LGBT festival also sees industry and filmmaker delegate numbers double.

Summertime La Belle Saison

BFI Flare: London LGBT Film Festival (March 16-27) has reported a 9% audience boost for its 30th anniversary edition, which closed on Sunday with a gala screening of Catherine Corsini’s French lesbian drama Summertime.

Audiences at all events and screenings over the 11-day festival totalled 25,623 – up on the 23,500 recorded in 2015.

This year’s festival also saw a boost in industry numbers with 168 visiting filmmakers and more than 300 press and industry delegates – up on the 120 filmmakers and 200+ industry that attended last year.

This was due to an expanded industry offering that included daily press screenings, alongside talks with an LGBT focus on development, production and distribution with speakers including Desiree Akhavan (Appropriate Behavior) and new series The Makers, with key international filmmakers Silas Howard (Transparent), Fenton Bailey (Mapplethorpe: Look At The Pictures), and Donna Deitch (Desert Hearts).

Expanding vision

Clare Stewart, head of festivals, BFI said: “Increased audiences and a doubling of industry and filmmaker attendances demonstrate that BFI Flare in its 30th year is as vibrant as ever, and even more vital. 

“This festival promotes the rich diversity and quality of international queer cinema while developing and celebrating the UK’s contribution to LGBT culture.”

Stewart added there was an expanding “vision and ambition” for the festival going forward.


For the second time, BFI Flare and British Council made five short films available to audiences across the world as part of the #FiveFilmsforFreedom LGBT human rights initiative. Figures are set to be released later this week.

Also in its second year, the BFI Flare LGBT Filmmakers’ Mentorship programme announced a new cohort of six filmmakers who will be mentored by industry figures such as BAFTA-winning filmmakers Abi Morgan and Iain Canning, BFI Film Fund director Ben Roberts and Britdoc Foundation director Beadie Finzi.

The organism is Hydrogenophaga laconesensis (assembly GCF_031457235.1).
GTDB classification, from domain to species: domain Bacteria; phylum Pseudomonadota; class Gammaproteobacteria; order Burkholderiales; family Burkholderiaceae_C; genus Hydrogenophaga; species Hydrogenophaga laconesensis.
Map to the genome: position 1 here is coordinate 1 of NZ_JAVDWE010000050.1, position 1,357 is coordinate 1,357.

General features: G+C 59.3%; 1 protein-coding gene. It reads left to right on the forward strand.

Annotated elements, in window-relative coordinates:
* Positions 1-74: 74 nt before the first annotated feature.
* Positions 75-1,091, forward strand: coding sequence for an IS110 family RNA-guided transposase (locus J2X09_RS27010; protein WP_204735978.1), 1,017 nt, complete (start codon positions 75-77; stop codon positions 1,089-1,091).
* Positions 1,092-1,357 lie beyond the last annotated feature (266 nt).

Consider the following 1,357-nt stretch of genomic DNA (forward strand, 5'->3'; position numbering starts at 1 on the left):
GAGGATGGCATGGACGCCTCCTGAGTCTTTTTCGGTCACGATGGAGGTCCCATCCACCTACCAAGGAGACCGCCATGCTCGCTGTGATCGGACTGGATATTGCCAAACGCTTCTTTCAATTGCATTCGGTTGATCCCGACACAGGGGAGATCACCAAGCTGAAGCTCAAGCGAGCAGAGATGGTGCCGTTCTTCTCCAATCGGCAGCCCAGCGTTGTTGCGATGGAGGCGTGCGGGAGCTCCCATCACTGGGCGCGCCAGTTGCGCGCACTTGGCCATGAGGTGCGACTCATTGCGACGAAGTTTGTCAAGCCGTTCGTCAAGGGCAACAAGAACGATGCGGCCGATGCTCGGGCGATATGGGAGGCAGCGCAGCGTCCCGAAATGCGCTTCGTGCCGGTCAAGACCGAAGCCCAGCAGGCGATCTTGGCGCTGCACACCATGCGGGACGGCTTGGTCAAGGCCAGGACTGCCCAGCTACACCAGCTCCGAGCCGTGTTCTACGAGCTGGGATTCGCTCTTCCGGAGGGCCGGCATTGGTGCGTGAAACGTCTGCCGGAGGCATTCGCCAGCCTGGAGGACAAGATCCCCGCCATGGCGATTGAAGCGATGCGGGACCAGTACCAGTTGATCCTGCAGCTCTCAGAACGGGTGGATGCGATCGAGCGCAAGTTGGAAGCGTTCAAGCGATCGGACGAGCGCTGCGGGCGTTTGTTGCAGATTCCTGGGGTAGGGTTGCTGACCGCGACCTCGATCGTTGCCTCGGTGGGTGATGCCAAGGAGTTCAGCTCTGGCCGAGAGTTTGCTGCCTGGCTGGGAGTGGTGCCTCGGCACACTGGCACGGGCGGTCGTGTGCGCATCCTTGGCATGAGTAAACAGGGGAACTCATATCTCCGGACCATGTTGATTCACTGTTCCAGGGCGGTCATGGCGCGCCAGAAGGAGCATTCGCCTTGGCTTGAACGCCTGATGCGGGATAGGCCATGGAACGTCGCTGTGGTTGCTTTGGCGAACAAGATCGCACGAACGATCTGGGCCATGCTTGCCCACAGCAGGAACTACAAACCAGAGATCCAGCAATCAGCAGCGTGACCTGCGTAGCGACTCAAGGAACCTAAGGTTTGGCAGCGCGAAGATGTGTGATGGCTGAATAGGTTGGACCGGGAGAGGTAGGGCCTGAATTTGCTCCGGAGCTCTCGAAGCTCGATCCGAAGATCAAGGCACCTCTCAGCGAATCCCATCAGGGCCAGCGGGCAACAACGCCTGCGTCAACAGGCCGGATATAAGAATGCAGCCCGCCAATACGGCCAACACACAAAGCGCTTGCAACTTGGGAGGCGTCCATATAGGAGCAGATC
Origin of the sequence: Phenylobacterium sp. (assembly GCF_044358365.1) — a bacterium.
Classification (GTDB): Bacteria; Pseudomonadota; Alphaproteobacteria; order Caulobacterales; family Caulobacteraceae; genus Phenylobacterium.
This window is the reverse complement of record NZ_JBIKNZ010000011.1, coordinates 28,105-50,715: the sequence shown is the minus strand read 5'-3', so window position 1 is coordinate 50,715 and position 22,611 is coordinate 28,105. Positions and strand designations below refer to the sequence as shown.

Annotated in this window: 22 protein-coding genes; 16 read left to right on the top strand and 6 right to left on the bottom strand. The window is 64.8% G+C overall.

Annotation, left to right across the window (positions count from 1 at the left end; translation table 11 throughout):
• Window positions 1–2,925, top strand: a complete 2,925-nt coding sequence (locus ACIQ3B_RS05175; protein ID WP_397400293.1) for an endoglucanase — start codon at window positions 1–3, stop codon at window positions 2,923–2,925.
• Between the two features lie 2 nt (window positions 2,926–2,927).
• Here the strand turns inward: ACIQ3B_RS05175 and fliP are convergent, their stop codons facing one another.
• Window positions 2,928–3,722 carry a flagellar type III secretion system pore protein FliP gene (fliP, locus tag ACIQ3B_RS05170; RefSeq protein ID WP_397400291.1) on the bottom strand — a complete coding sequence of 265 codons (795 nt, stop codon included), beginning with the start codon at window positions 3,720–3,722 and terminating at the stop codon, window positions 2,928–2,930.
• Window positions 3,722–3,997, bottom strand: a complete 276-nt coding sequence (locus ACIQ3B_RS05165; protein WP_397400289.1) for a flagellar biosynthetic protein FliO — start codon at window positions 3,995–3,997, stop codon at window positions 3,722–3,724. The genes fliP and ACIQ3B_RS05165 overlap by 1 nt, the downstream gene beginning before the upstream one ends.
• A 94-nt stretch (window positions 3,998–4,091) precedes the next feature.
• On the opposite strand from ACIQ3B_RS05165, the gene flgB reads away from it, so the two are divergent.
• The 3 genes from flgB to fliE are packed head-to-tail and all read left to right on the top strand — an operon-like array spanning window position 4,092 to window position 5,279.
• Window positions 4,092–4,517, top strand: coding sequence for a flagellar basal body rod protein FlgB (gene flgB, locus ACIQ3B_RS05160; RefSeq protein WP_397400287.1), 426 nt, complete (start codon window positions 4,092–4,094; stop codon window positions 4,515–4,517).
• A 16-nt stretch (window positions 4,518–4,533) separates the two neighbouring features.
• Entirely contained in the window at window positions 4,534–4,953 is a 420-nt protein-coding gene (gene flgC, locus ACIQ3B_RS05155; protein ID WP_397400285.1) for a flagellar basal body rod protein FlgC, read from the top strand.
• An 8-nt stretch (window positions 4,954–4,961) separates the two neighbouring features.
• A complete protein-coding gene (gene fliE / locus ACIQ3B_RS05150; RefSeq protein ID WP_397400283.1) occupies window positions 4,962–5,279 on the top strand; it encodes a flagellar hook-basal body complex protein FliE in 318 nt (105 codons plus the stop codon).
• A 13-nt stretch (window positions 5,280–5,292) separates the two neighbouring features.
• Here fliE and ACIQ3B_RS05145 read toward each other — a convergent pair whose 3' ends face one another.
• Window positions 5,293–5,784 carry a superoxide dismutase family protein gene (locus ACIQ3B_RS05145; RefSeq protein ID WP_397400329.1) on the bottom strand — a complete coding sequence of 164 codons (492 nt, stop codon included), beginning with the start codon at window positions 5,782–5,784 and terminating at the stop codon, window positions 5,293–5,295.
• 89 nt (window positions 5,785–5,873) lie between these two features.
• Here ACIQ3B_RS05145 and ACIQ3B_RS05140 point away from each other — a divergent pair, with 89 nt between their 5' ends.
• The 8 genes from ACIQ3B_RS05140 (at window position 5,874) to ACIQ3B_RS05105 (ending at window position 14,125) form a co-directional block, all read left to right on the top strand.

This year’s festival opened on March 16 with the world premiere of The Pass, an adaptation of John Donnelly’s Royal Court Theatre play, directed by first-time feature filmmaker Ben A. Williams and starring Russell Tovey, Arinze Kene and Lisa McGrillis.

Other galas included the international premiere of Holding The Man, starring Kerry Fox.


A special series, titled Transform, saw workshops and panel discussions around transgender representation in film and television.

An exhibition on Queer Film and Technology since 1986 was accompanied by a discussion looking at the intersections between queer art, culture, science and technology, The Flare Queer Sci-Tech Lab with contributions from scientists and cultural commentators Qazi Rahman, Celia Roberts, Sophie Mayer, Nina Wakeford and Sharif Mowlabocus.

The festival also included the world premiere of a work-in-progress Rebel Dykes, a UK documentary capturing the achievements of a generation of radical feminists in the 1980s.

Director Donna Deitch also attended a 30th anniversary screening of Desert Hearts, which was the only lesbian film to screen in the first edition of the festival in 1986.

In addition, actor Peter Wyngarde attended a screening of The Trial Of Sir Roger Casement (1960) along with Casement biographer Jeffrey Dudgeon.

Artist and film-maker Duggie Fields was also present for a screening of his own films alongside appearances in films by Derek Jarman, Andrew Logan and Jessye Bloomfield.